Creativity and creative people have been the subject of much research, but this has often resulted in contradictory findings. On the one hand, there is research demonstrating that creative people are more likely to have certain mental illnesses. On the other hand, research has shown that creative people, men in particular, are more appealing mates. These two ideas are seemingly contradictory, because mental illness lowers a person’s sexual appeal. It was this confusing patterns of associations that Melanie L. Beaussart, Scott Barry Kaufman, and James C. Kaufman decided to explore in their recent study. Through the course of an online study, participants completed a series of questionnaires that measured personality, creativity, number of sexual partners, and mental health symptoms such as depressive tendencies. Creativity was associated with schizotypal characteristics and certain personality traits, but gender differences were present for both traits and schizotypy. Gender differences also played a strong role the relationship between creativity and short-term mating success, with males appearing to benefit the most from being creative. Depression, however, seemed to negatively affect the sexual success of both genders equally. On the whole, the researchers discovered that creativity is associated with both short-term mating success and mental illness symptoms in males, perhaps explaining why problematic traits (such as neuroticism) persist from an evolutionary perspective.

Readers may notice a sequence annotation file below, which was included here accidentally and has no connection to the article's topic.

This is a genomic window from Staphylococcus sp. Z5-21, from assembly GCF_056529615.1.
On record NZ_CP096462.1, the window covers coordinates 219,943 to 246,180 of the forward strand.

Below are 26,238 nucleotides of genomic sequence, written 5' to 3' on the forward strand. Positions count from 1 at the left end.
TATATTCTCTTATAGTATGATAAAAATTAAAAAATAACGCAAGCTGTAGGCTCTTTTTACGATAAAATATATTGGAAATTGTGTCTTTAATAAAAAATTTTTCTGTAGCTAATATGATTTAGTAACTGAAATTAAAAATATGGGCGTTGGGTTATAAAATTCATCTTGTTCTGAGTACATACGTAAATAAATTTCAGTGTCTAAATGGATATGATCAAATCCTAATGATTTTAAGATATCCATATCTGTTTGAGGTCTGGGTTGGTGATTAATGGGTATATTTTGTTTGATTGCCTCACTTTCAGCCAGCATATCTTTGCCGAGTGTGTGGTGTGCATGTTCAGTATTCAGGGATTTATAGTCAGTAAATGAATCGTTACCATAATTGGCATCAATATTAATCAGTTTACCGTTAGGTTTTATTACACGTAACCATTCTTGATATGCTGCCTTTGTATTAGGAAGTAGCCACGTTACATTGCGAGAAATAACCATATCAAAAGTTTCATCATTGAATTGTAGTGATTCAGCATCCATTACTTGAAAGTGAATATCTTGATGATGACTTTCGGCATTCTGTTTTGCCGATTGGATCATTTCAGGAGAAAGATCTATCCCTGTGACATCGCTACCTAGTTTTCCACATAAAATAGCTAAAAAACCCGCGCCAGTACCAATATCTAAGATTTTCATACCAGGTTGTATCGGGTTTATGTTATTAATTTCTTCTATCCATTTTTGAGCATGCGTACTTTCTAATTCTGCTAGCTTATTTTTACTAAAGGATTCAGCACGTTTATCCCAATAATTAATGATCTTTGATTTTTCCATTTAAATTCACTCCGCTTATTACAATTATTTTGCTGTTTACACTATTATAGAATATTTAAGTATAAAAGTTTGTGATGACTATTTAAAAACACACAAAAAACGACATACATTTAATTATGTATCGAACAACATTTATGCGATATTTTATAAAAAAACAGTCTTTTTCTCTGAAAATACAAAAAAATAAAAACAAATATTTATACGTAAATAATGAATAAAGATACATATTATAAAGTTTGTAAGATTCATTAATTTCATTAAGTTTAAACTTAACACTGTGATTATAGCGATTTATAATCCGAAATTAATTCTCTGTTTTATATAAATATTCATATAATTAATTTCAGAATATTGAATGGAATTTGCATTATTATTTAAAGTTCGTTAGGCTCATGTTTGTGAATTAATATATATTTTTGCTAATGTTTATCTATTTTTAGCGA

Posted by Anudhi Munasinghe.
Beaussart, M. L., Kaufman, S. B. and Kaufman, J. C. (2012), Creative Activity, Personality, Mental Illness, and Short-Term Mating Success. The Journal of Creative Behavior, 46, 151–167.
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Pictures: Sylvia Plath, a writer who famously struggled with depression.